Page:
Former biochemistry postdoc Squire Booker
Mar 07, 2019

For Pennsylvania State University professor Squire Booker, scientific inspiration comes from elucidating the “new chemical language” behind novel biochemical reactions. It’s inspiration he picked up during this time as a postdoctoral scholar in the Department of Biochemistry working with now-Emeritus Professor Perry Frey in the 1990s.

Booker, a Texas native, attended Austin College and went on to graduate studies at MIT and an NSF/NATO fellowship to study in Paris before writing a letter to Frey to request to join his lab as a postdoc.

Biochemistry professor Mike Cox
Feb 26, 2019

Scientists in the University of Wisconsin–Madison Department of Biochemistry are watching evolution happen in real time.

In a study published online this month in the Journal of Bacteriology, biochemistry professor Michael Cox and his team describe blasting E. coli bacteria with ionizing radiation once a week, causing the bacteria to become radiation resistant. In doing so, they have uncovered genetic mutations and mechanisms underlying this resistance.

The findings reveal ways to possibly engineer radiation-resistant bacteria to use for various applications in the future,...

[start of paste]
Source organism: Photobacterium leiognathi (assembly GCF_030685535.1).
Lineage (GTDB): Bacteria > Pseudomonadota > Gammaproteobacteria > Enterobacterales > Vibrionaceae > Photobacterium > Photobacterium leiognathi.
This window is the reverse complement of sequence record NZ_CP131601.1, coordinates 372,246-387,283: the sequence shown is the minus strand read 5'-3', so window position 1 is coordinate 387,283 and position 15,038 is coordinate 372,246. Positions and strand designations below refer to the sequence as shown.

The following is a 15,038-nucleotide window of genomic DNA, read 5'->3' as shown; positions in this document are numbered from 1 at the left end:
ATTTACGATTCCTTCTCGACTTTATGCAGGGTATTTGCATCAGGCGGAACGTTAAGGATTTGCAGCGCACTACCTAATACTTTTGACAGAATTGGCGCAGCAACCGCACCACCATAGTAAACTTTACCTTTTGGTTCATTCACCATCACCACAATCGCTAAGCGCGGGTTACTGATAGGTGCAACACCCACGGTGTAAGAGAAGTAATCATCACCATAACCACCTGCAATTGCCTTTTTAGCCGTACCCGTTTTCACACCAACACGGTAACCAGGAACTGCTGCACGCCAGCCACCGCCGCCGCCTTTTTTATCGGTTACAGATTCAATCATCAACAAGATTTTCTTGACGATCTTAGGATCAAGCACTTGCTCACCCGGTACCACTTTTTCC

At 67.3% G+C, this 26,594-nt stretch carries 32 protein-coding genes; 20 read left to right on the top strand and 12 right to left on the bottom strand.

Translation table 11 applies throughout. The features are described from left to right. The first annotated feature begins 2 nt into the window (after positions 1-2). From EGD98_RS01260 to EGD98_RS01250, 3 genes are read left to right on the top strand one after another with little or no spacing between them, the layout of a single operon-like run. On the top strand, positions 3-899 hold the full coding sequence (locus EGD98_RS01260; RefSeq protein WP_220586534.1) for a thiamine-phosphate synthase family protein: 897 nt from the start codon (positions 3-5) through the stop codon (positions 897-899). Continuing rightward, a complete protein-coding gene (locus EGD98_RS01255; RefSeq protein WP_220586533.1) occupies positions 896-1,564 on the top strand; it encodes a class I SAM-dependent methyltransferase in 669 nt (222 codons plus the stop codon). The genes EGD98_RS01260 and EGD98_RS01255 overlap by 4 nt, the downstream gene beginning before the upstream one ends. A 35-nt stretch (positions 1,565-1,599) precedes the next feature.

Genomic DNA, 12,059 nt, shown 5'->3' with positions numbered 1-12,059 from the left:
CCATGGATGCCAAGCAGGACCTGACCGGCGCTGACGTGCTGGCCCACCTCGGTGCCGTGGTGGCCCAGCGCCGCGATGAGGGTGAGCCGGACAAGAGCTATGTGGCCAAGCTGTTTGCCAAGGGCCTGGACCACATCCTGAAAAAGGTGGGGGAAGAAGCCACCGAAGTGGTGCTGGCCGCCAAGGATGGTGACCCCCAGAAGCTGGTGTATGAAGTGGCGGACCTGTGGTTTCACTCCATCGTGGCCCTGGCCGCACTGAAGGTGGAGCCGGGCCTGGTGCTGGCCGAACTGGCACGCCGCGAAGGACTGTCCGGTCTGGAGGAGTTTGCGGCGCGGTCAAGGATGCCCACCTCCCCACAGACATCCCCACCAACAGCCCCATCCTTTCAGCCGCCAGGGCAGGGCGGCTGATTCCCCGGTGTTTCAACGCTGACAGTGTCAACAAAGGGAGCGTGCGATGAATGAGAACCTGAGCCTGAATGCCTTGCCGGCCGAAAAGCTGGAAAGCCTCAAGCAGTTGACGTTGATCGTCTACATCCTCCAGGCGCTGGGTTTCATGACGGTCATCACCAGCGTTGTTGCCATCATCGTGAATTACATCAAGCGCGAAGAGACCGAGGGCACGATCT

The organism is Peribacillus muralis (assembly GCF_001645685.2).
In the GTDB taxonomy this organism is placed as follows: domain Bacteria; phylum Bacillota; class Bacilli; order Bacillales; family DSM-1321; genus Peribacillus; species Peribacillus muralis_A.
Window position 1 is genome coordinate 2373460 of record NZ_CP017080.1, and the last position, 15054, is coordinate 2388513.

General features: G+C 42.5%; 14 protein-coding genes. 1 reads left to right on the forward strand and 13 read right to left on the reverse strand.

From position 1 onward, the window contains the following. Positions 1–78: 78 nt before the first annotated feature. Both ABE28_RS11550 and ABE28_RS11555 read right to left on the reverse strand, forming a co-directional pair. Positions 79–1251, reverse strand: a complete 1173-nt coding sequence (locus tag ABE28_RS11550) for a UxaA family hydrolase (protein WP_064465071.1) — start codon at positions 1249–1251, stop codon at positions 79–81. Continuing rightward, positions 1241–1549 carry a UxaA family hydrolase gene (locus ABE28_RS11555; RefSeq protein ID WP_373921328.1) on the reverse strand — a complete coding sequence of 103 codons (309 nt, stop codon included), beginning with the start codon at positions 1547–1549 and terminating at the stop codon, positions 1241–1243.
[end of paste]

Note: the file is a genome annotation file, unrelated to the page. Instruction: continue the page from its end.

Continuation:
Photo of biochemistry assistant professor Ophelia Venturelli
Feb 18, 2019

Assistant professor of biochemistry Ophelia Venturelli was recently named to a list of 34 young researchers featured in the journal Biochemistry’s “Future of Biochemistry: The International Issue” special issue.

“I am excited to be included in this list of outstanding new investigators,” says Venturelli, who is also an affiliate of the Department of Bacteriology, Department of Chemical and Biological Engineering, and Great Lakes Bioenergy Research Center. “The research areas are quite diverse and illustrate the breadth of cutting-edge research in Biochemistry.”

Photo of Huda Zoghbi
Feb 13, 2019

Huda Zoghbi of the Baylor College of Medicine will give the 2019 UW–Madison Department of Biochemistry Steenbock Lectures in early March. All members of the campus community are invited to attend these lectures and learn from this pioneer in understanding the molecular basis of human neurological disorders.

Biochemistry Ph.D. alumni Danielle Lohman
Feb 07, 2019